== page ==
An Indian man with drug-resistant tuberculosis who was denied appropriate medicines by the Indian government started receiving the treatment he needed late last week.
Amol Dhuri, a man whose case was recently profiled in the Wall Street Journal, tested positive for extensively drug-resistant TB at a respected hospital but did not receive the needed treatment because the government would not recognize the results of the test, the Wall Street Journal
Last week, Dhuri received an official government TB test that confirmed the results. Later in the week, he received the powerful medications that could treat his strain of the disease.
"I have been taking medicines for so long that did nothing and I only got sicker and sicker," Dhuri said, according to the Wall Street Journal
. "I hope I can finally get well and return to work."
Giving TB patients ineffective treatments can allow the bacteria to mutate into more drug-resistant forms. Patients can also infect others with dangerous strains. According to the World Health Organization, TB patients transmit the disease to 10 to 15 people annually.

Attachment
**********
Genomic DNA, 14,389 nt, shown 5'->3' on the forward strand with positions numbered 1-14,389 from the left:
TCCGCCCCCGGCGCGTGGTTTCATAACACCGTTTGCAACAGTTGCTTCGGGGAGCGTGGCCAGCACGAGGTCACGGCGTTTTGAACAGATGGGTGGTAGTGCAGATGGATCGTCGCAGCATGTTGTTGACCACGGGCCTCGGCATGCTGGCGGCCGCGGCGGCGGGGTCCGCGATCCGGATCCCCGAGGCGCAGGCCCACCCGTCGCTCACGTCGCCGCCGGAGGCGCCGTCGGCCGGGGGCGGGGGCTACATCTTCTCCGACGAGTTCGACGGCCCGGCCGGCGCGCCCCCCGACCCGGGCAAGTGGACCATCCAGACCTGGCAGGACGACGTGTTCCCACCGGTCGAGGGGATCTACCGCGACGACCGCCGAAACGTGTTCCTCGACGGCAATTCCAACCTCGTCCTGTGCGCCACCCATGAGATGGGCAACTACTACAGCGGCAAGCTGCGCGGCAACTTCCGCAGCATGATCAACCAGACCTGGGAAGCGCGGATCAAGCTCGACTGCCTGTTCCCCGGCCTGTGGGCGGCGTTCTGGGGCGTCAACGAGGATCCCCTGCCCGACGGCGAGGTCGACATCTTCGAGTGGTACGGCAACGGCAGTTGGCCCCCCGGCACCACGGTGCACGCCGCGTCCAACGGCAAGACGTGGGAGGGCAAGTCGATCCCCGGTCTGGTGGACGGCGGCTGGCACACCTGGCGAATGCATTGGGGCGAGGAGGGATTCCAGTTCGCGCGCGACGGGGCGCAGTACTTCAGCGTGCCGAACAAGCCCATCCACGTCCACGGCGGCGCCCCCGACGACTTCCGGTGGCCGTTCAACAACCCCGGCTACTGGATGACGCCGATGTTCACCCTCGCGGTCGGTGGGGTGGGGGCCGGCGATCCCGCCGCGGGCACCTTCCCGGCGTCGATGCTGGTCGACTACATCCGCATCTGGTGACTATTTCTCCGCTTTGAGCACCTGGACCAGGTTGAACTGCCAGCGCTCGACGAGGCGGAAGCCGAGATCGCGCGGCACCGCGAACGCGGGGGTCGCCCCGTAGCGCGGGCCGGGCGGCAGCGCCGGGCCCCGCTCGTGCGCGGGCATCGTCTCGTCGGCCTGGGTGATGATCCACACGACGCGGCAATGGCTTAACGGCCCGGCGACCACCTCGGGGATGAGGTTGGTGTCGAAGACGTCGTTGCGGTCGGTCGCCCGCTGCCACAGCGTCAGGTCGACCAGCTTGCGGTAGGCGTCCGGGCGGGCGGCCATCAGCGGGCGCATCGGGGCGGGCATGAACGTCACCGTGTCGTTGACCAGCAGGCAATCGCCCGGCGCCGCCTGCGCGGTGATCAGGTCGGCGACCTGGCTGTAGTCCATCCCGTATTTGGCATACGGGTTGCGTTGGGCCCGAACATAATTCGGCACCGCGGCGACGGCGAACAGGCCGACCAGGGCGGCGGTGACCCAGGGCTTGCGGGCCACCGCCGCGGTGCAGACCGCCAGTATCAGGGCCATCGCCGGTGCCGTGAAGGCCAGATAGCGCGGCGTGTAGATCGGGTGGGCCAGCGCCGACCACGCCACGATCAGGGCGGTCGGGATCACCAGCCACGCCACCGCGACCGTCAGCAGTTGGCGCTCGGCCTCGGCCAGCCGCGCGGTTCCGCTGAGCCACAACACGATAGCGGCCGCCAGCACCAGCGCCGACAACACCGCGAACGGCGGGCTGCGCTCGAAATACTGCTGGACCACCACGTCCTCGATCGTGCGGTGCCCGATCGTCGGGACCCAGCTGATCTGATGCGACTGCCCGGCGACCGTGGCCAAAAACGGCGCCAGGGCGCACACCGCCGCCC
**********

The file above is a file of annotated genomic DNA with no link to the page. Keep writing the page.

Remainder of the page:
Dhuri lost both of his parents to the disease several years ago and recently had to quit his job at a local business because of his condition.
"I have only one dream in life," Dhuri said, according to the Wall Street Journal
. "I want to work again so I can earn enough money to get my own room in the city for me and my sister."
Drug-resistant TB, which is more expensive and difficult to treat, is a major problem in India. Mumbai in particular is suffering from a major drug-resistance problem and has no lab certified to test for extremely resistant strains of the disease, the Wall Street Journal